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Apr
5
answered Suppose that $f$ is a real valued function such that its second derivative is discontinuous.Can you give some example?
Apr
5
comment Does $a^n \mid b^n$ imply $a\mid b$?
@awllower: you're right that it's a duplicate, but I think this one has better answers.
Apr
5
accepted Does $a^n \mid b^n$ imply $a\mid b$?
Apr
5
asked Does $a^n \mid b^n$ imply $a\mid b$?
Mar
28
comment Show $f(z)=2u\left( \frac z2, \frac{-iz}{2}\right ) + \text{constant} $ if $f(z)=u(x,y)+iv(x,y)$ is an analytic function
My complaint still stands. $u$ and $v$ are functions from $\mathbb{R}^2$ to $\mathbb{R}$, you can't give them complex numbers as arguments.
Mar
28
comment Show $f(z)=2u\left( \frac z2, \frac{-iz}{2}\right ) + \text{constant} $ if $f(z)=u(x,y)+iv(x,y)$ is an analytic function
The question as stated makes no sense. $u$ and $v$ are functions of two real variables, you can't feed them complex numbers.
Mar
26
revised Prove not a violation of Stokes theorem
added 861 characters in body
Mar
26
comment Prove not a violation of Stokes theorem
@Faust7: You mean you're having trouble actually doing the integral? I'll add a bit about that.
Mar
26
comment Prove not a violation of Stokes theorem
@Faust7: Added explanation.
Mar
26
revised Prove not a violation of Stokes theorem
full answer
Mar
26
answered Prove not a violation of Stokes theorem
Mar
25
comment Prove not a violation of Stokes theorem
Hint: review the precise hypotheses assumed by the theorem. Does it hold in this situation?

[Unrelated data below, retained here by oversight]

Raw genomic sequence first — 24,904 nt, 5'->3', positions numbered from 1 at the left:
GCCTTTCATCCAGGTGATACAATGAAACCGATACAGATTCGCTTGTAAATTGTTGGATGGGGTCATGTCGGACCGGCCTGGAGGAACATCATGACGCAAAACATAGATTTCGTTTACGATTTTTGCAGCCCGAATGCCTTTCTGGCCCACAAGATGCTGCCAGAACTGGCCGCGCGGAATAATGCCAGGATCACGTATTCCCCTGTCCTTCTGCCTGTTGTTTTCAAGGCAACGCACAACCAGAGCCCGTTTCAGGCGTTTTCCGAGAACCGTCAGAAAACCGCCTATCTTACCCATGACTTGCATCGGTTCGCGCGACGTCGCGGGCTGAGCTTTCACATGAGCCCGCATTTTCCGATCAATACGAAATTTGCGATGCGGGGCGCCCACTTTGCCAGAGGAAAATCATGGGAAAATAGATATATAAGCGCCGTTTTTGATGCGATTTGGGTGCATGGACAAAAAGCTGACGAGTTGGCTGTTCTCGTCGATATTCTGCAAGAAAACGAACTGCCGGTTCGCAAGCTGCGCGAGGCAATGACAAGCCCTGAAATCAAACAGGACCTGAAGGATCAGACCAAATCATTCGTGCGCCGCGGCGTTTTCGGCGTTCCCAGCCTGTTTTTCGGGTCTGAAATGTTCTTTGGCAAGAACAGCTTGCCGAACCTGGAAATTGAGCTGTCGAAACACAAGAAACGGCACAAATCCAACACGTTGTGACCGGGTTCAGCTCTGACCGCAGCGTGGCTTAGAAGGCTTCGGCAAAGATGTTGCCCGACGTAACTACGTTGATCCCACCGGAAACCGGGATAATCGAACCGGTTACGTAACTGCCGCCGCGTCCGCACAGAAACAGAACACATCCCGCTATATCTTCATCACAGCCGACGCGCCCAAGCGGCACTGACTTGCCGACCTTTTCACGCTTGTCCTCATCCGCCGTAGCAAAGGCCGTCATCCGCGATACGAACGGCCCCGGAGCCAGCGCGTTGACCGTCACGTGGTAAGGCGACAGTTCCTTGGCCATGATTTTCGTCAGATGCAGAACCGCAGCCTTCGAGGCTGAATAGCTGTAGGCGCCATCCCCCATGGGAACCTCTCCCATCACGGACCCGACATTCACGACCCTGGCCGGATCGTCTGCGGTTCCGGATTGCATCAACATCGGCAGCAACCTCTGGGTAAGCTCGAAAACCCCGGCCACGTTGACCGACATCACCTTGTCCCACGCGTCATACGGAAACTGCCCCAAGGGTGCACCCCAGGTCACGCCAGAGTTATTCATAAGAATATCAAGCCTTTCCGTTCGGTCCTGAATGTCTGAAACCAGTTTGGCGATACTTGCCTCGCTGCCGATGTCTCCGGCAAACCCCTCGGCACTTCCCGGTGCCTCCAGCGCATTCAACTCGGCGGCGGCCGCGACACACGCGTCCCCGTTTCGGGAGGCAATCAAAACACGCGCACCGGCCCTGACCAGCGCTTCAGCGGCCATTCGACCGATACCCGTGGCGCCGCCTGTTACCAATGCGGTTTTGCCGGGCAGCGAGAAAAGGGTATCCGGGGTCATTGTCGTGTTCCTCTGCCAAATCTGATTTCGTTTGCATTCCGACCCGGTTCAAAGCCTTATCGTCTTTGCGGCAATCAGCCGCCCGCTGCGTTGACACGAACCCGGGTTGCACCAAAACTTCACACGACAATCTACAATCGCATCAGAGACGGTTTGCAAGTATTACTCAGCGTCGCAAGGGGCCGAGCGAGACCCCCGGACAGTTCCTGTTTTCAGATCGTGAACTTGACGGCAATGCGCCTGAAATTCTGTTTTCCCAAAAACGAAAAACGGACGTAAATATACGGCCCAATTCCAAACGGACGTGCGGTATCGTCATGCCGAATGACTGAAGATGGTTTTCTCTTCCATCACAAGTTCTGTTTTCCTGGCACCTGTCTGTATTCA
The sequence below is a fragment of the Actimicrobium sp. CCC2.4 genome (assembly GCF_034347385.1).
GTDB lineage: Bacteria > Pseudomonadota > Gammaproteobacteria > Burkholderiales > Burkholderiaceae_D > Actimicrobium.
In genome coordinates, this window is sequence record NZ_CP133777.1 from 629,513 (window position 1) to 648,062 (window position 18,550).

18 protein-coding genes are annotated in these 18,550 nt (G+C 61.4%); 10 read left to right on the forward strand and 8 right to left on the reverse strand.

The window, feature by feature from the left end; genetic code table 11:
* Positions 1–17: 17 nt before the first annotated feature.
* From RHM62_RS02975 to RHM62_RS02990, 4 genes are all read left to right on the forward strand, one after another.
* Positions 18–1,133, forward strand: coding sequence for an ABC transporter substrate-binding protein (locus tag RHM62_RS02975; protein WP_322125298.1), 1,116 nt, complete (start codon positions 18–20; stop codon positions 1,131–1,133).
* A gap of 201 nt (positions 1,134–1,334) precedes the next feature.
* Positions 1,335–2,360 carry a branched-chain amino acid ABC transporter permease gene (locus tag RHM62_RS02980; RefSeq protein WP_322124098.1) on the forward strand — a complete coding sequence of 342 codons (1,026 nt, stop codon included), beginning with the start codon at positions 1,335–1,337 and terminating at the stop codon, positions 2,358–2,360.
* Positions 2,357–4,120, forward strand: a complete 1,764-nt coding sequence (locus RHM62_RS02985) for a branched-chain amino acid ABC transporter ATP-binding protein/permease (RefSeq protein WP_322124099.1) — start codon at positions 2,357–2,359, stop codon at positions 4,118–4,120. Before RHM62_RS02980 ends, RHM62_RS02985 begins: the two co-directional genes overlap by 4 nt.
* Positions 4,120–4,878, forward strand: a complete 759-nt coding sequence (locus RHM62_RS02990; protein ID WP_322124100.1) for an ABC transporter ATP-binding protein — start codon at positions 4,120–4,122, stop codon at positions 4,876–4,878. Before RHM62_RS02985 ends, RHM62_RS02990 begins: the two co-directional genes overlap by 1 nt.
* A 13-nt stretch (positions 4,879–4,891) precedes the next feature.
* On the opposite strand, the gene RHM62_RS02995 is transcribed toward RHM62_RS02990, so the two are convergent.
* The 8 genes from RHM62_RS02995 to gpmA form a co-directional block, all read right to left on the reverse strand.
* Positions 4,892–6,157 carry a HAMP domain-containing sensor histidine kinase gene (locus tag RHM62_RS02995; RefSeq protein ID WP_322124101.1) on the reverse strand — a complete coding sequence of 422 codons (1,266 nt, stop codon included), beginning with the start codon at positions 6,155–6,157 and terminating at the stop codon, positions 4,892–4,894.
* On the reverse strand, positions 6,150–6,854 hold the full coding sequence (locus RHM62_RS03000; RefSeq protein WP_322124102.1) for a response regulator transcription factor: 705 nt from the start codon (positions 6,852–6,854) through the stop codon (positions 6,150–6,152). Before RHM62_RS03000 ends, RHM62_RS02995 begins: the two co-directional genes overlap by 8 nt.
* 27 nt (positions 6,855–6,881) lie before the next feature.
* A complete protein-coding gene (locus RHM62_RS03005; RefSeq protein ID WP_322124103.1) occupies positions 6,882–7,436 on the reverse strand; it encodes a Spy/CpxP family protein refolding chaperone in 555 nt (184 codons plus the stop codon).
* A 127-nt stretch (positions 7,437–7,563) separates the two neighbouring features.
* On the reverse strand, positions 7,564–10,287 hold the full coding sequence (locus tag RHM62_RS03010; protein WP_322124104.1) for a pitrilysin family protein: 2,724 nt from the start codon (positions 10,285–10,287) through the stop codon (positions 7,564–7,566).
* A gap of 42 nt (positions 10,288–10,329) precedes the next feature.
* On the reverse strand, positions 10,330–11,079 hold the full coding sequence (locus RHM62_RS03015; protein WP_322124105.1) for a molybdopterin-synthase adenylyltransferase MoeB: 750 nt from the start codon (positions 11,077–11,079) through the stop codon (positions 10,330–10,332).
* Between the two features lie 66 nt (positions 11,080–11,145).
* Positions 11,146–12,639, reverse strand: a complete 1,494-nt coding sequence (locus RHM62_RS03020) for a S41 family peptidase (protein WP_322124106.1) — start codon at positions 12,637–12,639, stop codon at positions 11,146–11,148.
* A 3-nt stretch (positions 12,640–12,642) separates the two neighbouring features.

Mar
23
comment Looking at the numerator first or denominator?
That's not what the question is asking.
Mar
17
comment Point of Inflection or Turning Point?
I don't think it's so clear. If the rate of change at a point is $-2$, is that a higher or lower rate of change than where it's $0$. Maybe it was meant to be interpreted as the absolute value of the rate of change.
Mar
17
comment Calculating $\int_0^\infty(\log t)^n e^{-t}\ dt$
Actually, sorry, but I don't.
Mar
17
comment Calculating $\int_0^\infty(\log t)^n e^{-t}\ dt$
Sorry, I should have been clearer. Expanding $t^{s-1}e^{-t}$ as a power series in $s-1$, you get this integral where the nth derivative goes. But in my question I asked how to calculate it, so this is besides the point.
Mar
17
comment Calculating $\int_0^\infty(\log t)^n e^{-t}\ dt$
Well, yes, that's where I got it from.
Mar
17
asked Calculating $\int_0^\infty(\log t)^n e^{-t}\ dt$
Mar
16
comment Looking for help with a proof that n-th derivative of $e^\frac{-1}{x^2} = 0$ for $x=0$.
Hint: show that all derivatives of $f$ are of the form $R(x)e^{-1/x^2}$ for some rational function $R$.
Mar
13
awarded  Notable Question